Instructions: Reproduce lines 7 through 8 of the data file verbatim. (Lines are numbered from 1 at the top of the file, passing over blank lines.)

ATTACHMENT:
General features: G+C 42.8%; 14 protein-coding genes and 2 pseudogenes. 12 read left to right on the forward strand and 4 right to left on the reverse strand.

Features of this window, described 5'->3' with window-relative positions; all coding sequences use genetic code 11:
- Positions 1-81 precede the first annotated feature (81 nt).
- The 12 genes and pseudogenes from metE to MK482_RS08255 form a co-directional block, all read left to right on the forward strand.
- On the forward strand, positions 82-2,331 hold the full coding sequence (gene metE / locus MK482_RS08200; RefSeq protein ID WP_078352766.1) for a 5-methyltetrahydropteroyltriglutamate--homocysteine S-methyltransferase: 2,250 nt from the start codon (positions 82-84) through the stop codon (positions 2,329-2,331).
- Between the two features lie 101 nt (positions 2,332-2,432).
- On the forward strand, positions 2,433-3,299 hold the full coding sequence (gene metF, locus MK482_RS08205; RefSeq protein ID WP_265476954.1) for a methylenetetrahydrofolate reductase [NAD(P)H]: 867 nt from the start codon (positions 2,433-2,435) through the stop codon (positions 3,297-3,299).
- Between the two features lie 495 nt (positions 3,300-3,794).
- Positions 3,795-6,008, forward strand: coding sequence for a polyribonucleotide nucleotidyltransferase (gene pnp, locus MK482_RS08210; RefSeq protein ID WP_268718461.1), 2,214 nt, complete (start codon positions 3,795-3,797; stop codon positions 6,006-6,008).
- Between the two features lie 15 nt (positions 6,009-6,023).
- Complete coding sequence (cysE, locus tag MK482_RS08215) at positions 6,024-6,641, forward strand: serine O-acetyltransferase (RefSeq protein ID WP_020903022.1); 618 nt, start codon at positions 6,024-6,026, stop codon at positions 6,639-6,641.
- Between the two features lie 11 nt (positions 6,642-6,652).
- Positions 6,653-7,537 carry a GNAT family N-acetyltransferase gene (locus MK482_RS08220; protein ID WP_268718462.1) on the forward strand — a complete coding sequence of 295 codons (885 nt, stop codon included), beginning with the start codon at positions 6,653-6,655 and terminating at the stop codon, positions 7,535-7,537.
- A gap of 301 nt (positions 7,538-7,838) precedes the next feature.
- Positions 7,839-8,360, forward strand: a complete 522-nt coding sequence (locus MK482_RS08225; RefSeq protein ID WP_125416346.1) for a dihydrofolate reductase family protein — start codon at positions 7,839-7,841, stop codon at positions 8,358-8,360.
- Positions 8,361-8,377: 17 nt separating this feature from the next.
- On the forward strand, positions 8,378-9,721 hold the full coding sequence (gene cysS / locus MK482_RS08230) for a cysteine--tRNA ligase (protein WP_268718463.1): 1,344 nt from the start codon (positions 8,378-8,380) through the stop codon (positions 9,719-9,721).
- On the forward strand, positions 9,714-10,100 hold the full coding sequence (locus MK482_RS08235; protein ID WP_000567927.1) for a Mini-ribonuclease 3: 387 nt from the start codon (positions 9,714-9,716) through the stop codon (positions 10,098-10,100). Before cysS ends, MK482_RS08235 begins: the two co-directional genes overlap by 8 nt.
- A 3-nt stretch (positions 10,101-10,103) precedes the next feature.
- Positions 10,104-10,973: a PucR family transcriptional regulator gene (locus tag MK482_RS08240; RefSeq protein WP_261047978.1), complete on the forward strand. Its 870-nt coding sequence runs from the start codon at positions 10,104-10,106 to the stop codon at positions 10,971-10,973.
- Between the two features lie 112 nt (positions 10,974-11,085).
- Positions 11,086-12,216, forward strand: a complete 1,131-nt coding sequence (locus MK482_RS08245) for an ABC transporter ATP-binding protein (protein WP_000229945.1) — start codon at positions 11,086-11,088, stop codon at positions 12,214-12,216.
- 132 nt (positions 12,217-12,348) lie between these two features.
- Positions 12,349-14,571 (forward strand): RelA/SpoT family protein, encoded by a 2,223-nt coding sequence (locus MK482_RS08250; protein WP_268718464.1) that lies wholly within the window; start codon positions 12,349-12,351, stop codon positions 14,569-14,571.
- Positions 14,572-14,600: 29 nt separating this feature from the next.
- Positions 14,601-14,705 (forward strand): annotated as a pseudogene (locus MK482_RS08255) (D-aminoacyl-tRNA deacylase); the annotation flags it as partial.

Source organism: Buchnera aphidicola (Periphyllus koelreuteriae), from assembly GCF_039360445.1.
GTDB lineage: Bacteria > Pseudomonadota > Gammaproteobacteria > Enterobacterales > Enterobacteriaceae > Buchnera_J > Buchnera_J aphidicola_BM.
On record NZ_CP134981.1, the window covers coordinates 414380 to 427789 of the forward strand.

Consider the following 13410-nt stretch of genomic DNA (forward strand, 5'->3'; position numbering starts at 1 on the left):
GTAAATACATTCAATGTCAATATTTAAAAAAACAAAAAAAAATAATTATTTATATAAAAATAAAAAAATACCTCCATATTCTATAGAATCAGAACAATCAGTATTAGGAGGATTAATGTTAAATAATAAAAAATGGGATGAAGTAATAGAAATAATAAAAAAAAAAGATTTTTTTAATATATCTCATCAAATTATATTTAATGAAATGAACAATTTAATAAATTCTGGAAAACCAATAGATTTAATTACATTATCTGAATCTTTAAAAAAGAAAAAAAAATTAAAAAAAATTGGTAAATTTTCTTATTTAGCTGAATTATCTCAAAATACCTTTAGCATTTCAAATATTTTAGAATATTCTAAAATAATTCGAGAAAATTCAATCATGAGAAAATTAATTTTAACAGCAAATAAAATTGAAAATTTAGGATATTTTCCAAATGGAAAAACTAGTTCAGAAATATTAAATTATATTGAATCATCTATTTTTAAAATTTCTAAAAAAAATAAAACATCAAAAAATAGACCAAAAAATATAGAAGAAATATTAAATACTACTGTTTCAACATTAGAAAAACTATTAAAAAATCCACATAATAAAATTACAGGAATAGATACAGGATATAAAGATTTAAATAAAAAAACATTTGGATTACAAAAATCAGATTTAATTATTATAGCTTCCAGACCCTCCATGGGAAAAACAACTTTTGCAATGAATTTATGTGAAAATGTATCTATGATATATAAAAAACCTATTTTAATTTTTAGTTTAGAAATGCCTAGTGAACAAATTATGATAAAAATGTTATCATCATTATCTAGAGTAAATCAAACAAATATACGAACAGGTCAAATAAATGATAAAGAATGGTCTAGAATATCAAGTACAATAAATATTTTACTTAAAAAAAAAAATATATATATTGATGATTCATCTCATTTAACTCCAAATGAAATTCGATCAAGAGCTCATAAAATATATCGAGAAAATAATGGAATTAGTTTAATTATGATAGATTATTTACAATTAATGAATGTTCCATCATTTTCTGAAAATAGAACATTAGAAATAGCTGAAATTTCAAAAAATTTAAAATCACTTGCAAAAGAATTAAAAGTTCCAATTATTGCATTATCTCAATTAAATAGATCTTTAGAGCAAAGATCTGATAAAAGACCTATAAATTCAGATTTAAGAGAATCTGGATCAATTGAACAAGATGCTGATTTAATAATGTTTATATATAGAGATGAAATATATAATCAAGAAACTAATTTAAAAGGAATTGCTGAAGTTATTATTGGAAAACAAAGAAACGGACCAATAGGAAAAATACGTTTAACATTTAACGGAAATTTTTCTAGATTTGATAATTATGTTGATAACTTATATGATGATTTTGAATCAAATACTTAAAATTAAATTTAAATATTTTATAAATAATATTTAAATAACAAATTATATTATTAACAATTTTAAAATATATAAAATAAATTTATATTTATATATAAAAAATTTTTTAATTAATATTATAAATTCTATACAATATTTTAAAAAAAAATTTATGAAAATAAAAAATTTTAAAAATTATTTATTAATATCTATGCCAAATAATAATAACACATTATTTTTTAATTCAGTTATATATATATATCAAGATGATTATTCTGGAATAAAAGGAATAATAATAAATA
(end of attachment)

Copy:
- On the forward strand, positions 2,433-3,299 hold the full coding sequence (gene metF, locus MK482_RS08205; RefSeq protein ID WP_265476954.1) for a methylenetetrahydrofolate reductase [NAD(P)H]: 867 nt from the start codon (positions 2,433-2,435) through the stop codon (positions 3,297-3,299).
- Between the two features lie 495 nt (positions 3,300-3,794).